1. no, not if purchased in good faith with no knowledge, but lawfully a seller who also may have purchased in good faith can not confer a valid title on stolen property. Once it was looted by the nazis any subsequent transaction is invalid. Morally we know what’s the right and proper action here. Embarrassing ou is doing this. Other universities have returned nazi looted art to the rightful owners and received praise for doing the right thing.

      1. We operate on the Republican standard in this state. Isn’t the painting now in France? Didn’t I read somewhere that possession is 9/10ths of the law? Oops.

        1. yeah, pretty sure Ms. Meyer is flying the bird and saying come get it bitch. Maybe Harroz could round up a posse of roughnecks ship the schooner and ponies to France and storm the Musee d’Orsay land run style and seize the painting.

          1. Get that bonehead sheriff Chris Witt and some of his citizen posse boys to go down and get that picture back.

    2. Not when its 9/10 of the law.

  2. I’m disgusted as an OU alum that these university administrators are behaving so badly. The painting belongs to Léone Meyer. End of discussion.

  3. Boomer Looters!

  4. I really like throwing made about Sooners. Thieves in wagons and on horseback! I’ve often wondered how OU chose such to be mascots.

  5. We’re still talking about Camille Pissarro’s “Shepherdess Bringing In Sheep” (English title) 20 years after it was bequeathed to OU as part of a significant art collection, and several years after it was discovered the painting had been stolen during the Nazi Occupation of France.

    This is repulsive! Just return the damn painting to Léone Meyer and let this thing end while she’s still alive. She already has proof the painting belonged to her family, and to hell with the statute of limitations. It’s hers. BFD there’s gonna be one less painting to see at FJJMA. To someone who’s not a raging Art Nerd who just wants to visit the gallery to relax and look at pretty pictures, it won’t matter.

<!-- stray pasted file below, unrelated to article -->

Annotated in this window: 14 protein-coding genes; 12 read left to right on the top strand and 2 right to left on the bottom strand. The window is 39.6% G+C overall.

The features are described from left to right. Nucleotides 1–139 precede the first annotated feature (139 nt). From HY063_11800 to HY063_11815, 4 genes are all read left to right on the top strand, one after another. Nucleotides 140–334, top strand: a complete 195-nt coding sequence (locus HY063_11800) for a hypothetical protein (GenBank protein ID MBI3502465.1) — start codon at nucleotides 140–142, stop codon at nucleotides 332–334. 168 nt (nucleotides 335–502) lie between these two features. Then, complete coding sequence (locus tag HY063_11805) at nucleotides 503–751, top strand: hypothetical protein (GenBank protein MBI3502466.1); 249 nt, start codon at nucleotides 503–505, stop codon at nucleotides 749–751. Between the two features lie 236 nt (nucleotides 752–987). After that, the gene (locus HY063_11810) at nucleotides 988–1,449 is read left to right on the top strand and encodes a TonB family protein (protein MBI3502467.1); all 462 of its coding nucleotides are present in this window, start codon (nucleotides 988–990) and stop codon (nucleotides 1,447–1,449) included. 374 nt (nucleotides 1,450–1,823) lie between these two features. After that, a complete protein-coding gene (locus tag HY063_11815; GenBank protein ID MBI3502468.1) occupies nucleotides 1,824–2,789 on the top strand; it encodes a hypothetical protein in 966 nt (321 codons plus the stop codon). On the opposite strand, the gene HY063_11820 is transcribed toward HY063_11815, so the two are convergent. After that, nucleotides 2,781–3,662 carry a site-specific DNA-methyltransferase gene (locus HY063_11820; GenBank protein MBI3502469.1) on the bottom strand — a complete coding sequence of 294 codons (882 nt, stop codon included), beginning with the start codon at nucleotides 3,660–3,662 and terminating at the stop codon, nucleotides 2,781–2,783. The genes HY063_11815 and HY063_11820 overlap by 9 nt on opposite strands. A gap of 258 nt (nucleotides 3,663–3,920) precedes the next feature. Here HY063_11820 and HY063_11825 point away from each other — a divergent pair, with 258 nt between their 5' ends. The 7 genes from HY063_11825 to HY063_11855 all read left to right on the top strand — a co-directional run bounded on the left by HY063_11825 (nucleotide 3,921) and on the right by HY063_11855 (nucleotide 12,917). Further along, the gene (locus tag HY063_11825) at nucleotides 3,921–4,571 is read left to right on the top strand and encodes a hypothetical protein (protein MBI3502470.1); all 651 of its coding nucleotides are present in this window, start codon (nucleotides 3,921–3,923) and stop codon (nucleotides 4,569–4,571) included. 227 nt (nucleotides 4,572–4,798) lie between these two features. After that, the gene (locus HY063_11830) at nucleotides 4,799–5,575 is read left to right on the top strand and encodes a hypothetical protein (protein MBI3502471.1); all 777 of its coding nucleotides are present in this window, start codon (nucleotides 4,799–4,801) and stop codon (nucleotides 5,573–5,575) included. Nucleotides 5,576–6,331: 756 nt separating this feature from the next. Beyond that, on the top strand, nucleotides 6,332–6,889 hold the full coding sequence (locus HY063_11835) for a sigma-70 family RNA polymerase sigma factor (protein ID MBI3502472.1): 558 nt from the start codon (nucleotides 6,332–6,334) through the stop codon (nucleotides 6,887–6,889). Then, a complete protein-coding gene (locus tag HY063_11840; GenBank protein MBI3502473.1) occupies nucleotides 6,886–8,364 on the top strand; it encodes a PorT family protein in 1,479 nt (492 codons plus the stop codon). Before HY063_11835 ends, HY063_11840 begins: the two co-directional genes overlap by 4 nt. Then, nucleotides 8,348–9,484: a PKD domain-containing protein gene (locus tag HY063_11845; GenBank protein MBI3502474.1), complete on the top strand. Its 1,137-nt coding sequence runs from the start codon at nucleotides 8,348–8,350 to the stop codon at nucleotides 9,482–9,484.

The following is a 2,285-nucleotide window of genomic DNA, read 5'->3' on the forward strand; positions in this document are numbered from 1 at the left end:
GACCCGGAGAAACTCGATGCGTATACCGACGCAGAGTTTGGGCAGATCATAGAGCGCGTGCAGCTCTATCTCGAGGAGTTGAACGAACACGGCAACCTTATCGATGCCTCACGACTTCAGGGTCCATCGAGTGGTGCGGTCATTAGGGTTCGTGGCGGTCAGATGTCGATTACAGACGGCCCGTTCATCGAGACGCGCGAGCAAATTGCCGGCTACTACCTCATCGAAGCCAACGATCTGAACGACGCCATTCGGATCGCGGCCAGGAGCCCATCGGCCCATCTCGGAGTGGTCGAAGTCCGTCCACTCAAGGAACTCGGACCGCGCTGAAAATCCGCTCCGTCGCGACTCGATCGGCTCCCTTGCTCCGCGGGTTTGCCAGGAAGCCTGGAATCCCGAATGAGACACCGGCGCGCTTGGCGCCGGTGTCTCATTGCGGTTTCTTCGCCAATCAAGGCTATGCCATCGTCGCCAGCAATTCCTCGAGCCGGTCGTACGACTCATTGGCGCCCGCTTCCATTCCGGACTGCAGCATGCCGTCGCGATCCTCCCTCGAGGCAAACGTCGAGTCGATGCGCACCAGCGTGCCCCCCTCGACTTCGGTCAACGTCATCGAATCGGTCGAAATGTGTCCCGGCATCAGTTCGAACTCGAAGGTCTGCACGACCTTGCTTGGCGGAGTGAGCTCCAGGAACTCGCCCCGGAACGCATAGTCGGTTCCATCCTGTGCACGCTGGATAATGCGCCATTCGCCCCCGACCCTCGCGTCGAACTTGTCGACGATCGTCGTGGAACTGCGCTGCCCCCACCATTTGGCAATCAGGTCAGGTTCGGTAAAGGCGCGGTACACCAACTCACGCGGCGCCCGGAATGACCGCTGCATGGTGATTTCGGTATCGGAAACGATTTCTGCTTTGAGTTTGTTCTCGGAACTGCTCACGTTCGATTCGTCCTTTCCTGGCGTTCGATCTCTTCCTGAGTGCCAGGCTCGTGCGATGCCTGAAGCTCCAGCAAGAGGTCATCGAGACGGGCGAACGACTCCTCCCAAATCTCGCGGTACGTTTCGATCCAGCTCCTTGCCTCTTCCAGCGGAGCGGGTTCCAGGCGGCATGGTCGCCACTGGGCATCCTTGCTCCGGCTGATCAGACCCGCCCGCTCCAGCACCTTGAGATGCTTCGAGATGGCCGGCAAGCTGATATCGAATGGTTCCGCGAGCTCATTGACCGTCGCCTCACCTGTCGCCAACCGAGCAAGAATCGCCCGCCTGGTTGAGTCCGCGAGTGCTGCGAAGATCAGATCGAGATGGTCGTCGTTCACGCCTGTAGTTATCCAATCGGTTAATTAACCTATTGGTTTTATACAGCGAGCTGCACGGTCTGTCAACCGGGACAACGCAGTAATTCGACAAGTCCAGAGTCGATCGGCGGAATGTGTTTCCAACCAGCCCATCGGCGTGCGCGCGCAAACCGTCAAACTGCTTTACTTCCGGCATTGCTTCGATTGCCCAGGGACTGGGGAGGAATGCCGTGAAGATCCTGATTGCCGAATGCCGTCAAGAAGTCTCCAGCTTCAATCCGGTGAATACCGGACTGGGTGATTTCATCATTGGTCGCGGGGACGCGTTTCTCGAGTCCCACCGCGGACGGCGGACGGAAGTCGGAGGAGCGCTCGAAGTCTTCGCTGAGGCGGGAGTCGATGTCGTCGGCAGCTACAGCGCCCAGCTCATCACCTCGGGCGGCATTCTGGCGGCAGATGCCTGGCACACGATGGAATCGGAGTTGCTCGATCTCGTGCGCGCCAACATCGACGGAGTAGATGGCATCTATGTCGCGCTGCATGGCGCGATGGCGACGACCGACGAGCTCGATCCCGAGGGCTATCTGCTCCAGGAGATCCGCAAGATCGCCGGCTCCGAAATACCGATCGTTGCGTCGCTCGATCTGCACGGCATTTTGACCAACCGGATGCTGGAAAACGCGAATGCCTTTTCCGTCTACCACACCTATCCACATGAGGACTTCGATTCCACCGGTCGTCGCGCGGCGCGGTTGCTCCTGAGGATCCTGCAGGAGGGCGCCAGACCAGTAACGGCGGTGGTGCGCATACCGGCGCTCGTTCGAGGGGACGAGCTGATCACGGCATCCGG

I wonder sometimes if this insane battle to hold this painting as if for ransom has to do with fear of diminishing the Clara Weitzenhoffer bequest of which this is part. It’s as if OU is more afraid of losing the ego rush of being able to boast “the single most important collection of French Impressionism ever given to an American public university.” Not gonna happen, considering the bequest also has works by Van Gogh, Degas, Monet, etc. That’s pretty big if you asked me–even non Art Nerds know who they are.

    And *other* institutions, when presented with evidence of Nazi malfeasance/art theft, have returned works of art to their rightful owners. OU isn’t, and that’s a black eye.

    In fact, the Weitzenhoffer bequest (and the reputations of FJJMA and OU) is only going to be diminished as long as this crap keeps dragging on. I don’t doubt the Weitzenhoffers obtained these artworks in good faith, but how well were the histories of these things vetted? That should be an ongoing thing, considering that 75 years after the end of World War II, there are still missing/misplaced artworks that had been plundered by the Nazis in the territories they occupied.

    1. Gosh, I love a well-written, logical post like this one.

      1. Thank you that made my day.

  6. Got a strong hunch this work isn’t the only nazi looted art in the collection. That could be the fear.

  7. “Yeah, the painting was looted, but we have it now and the statute of limitation has lapsed. Too bad for you.”


  8. Well Harroz is Lebanese for god’s sake, he’s got it in for the jews. Plus, he’s a stinkin’ lawyer, so what do you expect?

  9. Next time I get caught with a stolen vehicle I’ll try that one on the Judge. I suppose I should wait to see if that bs line works first.

  10. Just give it back.

  11. What OU is relying on is an agreement Ms. Meyer and the university made to settle all the litigation that was going on regarding this painting. She now wants out of that contract and is making claims that OU (and the courts) believe were all settled. The ownership issue has been resolved in OU’s favor. Now, whether their continued “ownership” position is the morally right thing to do is certainly debatable, they have the legal right to the position they’re taking.

    1. Not according to French law- a seller cannot confer valid title on stolen property. Now the painting is on her turf and she’s saying suck it bitches, ou boren harroz.

  12. OU is on the wrong side of history on this one. OU is my Alma Mater but I have to call foul on this shenanigan. Do the right thing and relinquish rites to the painting.

  13. Didn’t FJJMA lose a Director several years ago over this type of issue(s) with the Weitzenhoffer collection?
    Do the right thing by returning the work.